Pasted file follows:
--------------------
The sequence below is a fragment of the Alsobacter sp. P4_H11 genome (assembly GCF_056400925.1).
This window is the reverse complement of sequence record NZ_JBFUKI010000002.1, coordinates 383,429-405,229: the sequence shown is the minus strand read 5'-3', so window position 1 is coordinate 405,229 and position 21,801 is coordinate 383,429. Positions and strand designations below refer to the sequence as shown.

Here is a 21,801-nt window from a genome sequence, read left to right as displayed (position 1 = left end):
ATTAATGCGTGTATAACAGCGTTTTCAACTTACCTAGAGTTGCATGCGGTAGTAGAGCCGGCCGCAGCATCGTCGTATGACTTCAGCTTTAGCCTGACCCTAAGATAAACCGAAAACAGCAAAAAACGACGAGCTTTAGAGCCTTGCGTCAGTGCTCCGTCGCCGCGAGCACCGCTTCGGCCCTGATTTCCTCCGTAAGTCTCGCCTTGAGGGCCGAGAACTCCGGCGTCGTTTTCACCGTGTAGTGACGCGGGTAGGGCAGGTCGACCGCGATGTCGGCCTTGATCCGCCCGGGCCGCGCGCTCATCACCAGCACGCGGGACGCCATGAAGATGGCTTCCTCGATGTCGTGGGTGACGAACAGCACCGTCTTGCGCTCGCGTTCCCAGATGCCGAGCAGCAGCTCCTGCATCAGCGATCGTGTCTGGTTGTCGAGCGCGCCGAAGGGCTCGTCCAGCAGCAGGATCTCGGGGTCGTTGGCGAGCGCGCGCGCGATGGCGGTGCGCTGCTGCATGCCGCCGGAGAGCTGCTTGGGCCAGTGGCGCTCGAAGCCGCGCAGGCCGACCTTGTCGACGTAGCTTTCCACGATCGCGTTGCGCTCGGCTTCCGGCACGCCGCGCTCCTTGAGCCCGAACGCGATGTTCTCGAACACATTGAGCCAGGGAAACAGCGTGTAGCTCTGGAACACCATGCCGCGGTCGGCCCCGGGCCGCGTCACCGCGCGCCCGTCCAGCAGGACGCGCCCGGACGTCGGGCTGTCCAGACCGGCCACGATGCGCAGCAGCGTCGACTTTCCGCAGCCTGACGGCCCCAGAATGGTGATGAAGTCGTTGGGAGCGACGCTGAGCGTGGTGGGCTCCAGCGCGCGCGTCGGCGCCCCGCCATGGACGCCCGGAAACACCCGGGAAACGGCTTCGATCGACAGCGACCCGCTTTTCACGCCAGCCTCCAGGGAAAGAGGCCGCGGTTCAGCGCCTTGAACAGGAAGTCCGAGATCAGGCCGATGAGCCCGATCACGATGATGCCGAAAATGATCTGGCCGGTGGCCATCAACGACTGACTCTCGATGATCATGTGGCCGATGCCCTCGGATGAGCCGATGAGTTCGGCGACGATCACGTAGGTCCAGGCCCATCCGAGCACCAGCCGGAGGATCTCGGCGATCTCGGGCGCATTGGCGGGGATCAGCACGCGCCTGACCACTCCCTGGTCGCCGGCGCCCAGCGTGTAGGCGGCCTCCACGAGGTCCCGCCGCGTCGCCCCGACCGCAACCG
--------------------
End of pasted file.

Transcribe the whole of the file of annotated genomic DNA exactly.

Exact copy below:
The sequence below is a fragment of the Alsobacter sp. P4_H11 genome (assembly GCF_056400925.1).
This window is the reverse complement of sequence record NZ_JBFUKI010000002.1, coordinates 383,429-405,229: the sequence shown is the minus strand read 5'-3', so window position 1 is coordinate 405,229 and position 21,801 is coordinate 383,429. Positions and strand designations below refer to the sequence as shown.

Here is a 21,801-nt window from a genome sequence, read left to right as displayed (position 1 = left end):
ATTAATGCGTGTATAACAGCGTTTTCAACTTACCTAGAGTTGCATGCGGTAGTAGAGCCGGCCGCAGCATCGTCGTATGACTTCAGCTTTAGCCTGACCCTAAGATAAACCGAAAACAGCAAAAAACGACGAGCTTTAGAGCCTTGCGTCAGTGCTCCGTCGCCGCGAGCACCGCTTCGGCCCTGATTTCCTCCGTAAGTCTCGCCTTGAGGGCCGAGAACTCCGGCGTCGTTTTCACCGTGTAGTGACGCGGGTAGGGCAGGTCGACCGCGATGTCGGCCTTGATCCGCCCGGGCCGCGCGCTCATCACCAGCACGCGGGACGCCATGAAGATGGCTTCCTCGATGTCGTGGGTGACGAACAGCACCGTCTTGCGCTCGCGTTCCCAGATGCCGAGCAGCAGCTCCTGCATCAGCGATCGTGTCTGGTTGTCGAGCGCGCCGAAGGGCTCGTCCAGCAGCAGGATCTCGGGGTCGTTGGCGAGCGCGCGCGCGATGGCGGTGCGCTGCTGCATGCCGCCGGAGAGCTGCTTGGGCCAGTGGCGCTCGAAGCCGCGCAGGCCGACCTTGTCGACGTAGCTTTCCACGATCGCGTTGCGCTCGGCTTCCGGCACGCCGCGCTCCTTGAGCCCGAACGCGATGTTCTCGAACACATTGAGCCAGGGAAACAGCGTGTAGCTCTGGAACACCATGCCGCGGTCGGCCCCGGGCCGCGTCACCGCGCGCCCGTCCAGCAGGACGCGCCCGGACGTCGGGCTGTCCAGACCGGCCACGATGCGCAGCAGCGTCGACTTTCCGCAGCCTGACGGCCCCAGAATGGTGATGAAGTCGTTGGGAGCGACGCTGAGCGTGGTGGGCTCCAGCGCGCGCGTCGGCGCCCCGCCATGGACGCCCGGAAACACCCGGGAAACGGCTTCGATCGACAGCGACCCGCTTTTCACGCCAGCCTCCAGGGAAAGAGGCCGCGGTTCAGCGCCTTGAACAGGAAGTCCGAGATCAGGCCGATGAGCCCGATCACGATGATGCCGAAAATGATCTGGCCGGTGGCCATCAACGACTGACTCTCGATGATCATGTGGCCGATGCCCTCGGATGAGCCGATGAGTTCGGCGACGATCACGTAGGTCCAGGCCCATCCGAGCACCAGCCGGAGGATCTCGGCGATCTCGGGCGCATTGGCGGGGATCAGCACGCGCCTGACCACTCCCTGGTCGCCGGCGCCCAGCGTGTAGGCGGCCTCCACGAGGTCCCGCCGCGTCGCCCCGACCGCAACCG